The V2V celebration at the 1200 block of North Broadway was still going strong an hour after the mayor left. There were a dozen or so people under the tents set up on the median strip. Kim Nunnelly was conducting an open house at 1216 N. Broadway, a three-story rowhouse that TRF Development Partners had just finished renovating and has priced at $213,000. It is one of 21 buildings the nonprofit company owns on this block.

But for V2V, Nunnelly says, “it would make it a lot more difficult for homebuyers to come up with the closing costs. It is truly a very needed, necessary, and a very well-used program.”

Nunnelly, a former realtor who since January has served as TRF’s regional manager, pitches the houses as low- and moderate-income units. The price is less important than the mortgage amount, she says, which can be reduced by up to 80 percent by city and state incentives. The company’s Preston Street houses, for instance, sell for $189,000 but the owners’ mortgages are only $99,900, Nunnelly says.

Two other developers are touring the house, plus a builder, Charles Neal, a mason who says he’s been doing rehabs for 20 years. A 1987 City College grad, Neal says he has three projects in the neighborhood, plus a much-downsized granite and marble company. His great-grandfather was a stone mason, he says, as were his grandfather and an uncle.

Neal’s crew is in the service of Mike Young, rebuilding another three-story rowhouse just around the corner, at 1620 East Biddle. Standing in that house’s rough-framed interior, Young says he bought the place in 2007 with the idea of doing a quick rehab and sale. The real-estate crash delayed those plans.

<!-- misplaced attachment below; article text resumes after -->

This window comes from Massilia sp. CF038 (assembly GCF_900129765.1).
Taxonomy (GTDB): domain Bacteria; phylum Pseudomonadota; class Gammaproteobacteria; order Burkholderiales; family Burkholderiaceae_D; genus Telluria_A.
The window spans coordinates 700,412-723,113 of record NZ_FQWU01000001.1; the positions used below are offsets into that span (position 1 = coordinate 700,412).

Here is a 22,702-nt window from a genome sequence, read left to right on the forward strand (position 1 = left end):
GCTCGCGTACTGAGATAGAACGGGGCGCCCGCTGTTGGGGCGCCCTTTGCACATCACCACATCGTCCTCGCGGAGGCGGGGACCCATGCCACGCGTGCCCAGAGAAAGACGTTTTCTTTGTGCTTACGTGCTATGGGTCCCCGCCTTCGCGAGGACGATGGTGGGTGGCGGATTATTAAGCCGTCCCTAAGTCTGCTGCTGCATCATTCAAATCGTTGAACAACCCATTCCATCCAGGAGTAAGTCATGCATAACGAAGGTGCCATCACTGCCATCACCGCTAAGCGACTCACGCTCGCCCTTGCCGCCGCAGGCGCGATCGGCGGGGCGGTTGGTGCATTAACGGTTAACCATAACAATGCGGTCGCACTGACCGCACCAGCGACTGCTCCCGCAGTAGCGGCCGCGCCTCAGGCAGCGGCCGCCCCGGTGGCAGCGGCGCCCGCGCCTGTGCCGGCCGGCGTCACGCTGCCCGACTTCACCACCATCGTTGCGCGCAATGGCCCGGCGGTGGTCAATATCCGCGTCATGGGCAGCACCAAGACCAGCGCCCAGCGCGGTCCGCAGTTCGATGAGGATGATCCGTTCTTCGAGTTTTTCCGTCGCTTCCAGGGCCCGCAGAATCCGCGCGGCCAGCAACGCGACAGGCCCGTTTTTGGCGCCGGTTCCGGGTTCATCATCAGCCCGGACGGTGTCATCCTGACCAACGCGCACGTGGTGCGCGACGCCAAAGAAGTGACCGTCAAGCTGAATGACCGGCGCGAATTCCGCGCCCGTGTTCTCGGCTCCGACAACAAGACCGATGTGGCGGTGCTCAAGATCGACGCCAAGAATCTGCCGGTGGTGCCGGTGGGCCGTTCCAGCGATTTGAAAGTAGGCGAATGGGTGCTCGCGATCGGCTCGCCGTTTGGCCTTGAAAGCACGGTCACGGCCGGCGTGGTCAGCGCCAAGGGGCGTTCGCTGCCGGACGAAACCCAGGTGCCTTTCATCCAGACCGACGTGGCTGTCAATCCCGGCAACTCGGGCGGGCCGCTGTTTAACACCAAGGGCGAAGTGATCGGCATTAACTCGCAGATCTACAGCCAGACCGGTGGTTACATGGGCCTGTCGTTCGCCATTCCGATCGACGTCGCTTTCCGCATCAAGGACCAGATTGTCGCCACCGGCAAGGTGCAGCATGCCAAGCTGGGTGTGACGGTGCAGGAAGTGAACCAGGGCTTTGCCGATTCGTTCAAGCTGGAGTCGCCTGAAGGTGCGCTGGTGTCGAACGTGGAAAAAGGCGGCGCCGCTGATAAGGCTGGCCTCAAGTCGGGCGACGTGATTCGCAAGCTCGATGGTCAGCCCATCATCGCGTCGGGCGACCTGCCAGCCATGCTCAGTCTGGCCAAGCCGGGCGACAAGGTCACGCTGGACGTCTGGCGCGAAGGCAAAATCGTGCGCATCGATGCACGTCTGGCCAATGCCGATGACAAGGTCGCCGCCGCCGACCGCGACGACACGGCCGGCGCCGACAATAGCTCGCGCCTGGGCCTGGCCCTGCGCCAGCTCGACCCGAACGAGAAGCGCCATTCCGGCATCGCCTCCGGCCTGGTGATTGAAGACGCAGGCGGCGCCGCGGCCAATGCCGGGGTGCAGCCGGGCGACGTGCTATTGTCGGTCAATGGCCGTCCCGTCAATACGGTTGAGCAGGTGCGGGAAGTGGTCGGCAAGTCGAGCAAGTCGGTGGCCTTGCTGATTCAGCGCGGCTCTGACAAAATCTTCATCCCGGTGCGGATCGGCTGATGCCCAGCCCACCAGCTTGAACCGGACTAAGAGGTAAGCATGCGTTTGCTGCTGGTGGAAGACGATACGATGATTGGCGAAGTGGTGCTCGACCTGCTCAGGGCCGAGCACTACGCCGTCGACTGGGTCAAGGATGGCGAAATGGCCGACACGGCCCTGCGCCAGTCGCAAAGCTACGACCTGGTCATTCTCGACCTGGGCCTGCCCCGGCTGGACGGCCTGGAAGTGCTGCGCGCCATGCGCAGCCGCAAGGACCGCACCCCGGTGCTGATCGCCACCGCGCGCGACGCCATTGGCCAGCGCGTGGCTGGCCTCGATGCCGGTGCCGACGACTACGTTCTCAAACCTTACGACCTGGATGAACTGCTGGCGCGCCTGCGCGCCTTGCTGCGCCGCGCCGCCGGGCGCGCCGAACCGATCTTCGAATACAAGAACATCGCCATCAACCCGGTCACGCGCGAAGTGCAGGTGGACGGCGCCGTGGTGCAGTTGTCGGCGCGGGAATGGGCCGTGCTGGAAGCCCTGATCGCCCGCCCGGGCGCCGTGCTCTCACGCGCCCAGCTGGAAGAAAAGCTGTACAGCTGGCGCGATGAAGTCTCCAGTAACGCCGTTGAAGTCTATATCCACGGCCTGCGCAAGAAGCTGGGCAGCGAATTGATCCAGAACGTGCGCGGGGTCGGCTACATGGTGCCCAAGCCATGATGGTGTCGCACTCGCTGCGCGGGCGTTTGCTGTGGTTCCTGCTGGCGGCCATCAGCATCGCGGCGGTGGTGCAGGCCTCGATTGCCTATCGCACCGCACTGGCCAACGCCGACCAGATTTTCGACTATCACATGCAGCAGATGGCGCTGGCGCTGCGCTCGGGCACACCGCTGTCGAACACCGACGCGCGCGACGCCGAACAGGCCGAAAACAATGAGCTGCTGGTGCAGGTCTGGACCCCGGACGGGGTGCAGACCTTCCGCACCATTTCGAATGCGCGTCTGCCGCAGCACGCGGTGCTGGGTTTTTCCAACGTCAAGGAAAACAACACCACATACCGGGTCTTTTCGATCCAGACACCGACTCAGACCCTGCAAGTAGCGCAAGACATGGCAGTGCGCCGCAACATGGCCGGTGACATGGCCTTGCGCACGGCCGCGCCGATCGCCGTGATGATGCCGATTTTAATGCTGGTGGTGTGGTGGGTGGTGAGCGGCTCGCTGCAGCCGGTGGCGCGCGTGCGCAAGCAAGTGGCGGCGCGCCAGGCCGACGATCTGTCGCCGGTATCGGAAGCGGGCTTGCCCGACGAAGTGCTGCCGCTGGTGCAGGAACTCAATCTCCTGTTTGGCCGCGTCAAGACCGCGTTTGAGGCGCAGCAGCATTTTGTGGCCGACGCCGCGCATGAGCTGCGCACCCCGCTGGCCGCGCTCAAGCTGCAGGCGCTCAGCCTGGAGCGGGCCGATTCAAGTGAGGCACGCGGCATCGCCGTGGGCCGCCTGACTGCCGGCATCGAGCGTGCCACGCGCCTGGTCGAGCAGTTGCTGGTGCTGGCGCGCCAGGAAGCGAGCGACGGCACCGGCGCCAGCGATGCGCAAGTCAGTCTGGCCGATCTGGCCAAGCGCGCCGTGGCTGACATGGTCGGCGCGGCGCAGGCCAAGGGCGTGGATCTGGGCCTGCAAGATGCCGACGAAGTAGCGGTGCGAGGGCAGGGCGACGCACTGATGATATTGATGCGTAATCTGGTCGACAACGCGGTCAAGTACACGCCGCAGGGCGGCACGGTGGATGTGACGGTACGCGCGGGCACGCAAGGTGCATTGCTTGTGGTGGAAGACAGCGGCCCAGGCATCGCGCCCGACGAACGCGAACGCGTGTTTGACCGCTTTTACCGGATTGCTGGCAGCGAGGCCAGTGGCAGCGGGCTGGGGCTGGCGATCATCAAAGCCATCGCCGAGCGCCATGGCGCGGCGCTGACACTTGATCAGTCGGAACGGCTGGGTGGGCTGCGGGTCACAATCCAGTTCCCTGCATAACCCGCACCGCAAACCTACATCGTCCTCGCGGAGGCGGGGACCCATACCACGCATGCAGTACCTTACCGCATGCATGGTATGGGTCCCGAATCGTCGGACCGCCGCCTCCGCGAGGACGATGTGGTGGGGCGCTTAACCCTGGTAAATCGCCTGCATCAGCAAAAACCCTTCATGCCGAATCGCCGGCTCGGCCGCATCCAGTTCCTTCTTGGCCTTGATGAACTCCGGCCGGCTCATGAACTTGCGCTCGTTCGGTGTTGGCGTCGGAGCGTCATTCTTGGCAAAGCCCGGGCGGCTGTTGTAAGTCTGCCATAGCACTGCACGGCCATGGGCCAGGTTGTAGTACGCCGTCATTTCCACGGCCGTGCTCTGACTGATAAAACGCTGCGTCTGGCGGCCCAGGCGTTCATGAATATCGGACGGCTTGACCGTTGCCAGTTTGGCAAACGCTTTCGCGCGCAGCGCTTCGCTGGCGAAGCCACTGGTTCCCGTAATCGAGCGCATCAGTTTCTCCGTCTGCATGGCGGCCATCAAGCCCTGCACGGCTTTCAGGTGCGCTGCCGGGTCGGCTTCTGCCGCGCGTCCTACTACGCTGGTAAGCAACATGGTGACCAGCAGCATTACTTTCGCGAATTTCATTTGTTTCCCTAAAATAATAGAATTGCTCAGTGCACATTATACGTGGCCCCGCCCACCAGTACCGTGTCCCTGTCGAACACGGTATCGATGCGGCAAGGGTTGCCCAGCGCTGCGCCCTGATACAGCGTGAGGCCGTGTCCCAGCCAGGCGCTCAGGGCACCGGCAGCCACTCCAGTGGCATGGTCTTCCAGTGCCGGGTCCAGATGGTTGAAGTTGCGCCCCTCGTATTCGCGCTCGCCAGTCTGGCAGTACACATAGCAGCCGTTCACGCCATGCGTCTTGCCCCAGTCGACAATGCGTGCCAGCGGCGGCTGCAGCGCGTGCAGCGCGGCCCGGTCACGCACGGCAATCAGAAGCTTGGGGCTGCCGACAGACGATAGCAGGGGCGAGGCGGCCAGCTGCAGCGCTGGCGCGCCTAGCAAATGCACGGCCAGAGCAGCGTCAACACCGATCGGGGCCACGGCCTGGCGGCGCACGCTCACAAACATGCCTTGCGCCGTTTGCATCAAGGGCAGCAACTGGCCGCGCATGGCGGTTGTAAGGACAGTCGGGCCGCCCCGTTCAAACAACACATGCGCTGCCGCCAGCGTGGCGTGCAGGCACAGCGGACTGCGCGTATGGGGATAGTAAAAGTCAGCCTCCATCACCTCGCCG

“We bought a few in this area,” he says, as rain pours through the ceiling and puddles on the pressboard floor from an open window two floors above.

The area around Hopkins looks like an opportunity to Young. “They’re putting in a 7-Eleven,” he says. “Things are happening here now.” He says V2V is “very advantageous for any buyer” because they’ll be able to pick up a potential $15,000 grant. But Young says he also knows V2V’s sting.

“I been to court . . . six times,” he says. “My lawyer, David Cohen, guided us through the process of receivership.”

In other words, the city tried to take this house from Young, one of the 600 or so it filed receivership claims on. “Let’s put it this way,” Young says. “It took a lot of convincing of the wife to let go of some household treasury to let us do this. She had really had it with Baltimore real estate.”

Young estimates he’s gotten fined about $250 each quarter for debris in the backyard (not his) and other violations. The water bill is $600 a year, even though there is no water coming through the meter yet. (Online records show a current balance due of $385.) “Then you call 311 on the vacant house next door because the roof collapsed—and they won’t take it down.”

But Young brightens: “I see a lot happening here now.”

He says he hopes it’ll be only a few months more before he can start showing it to potential buyers.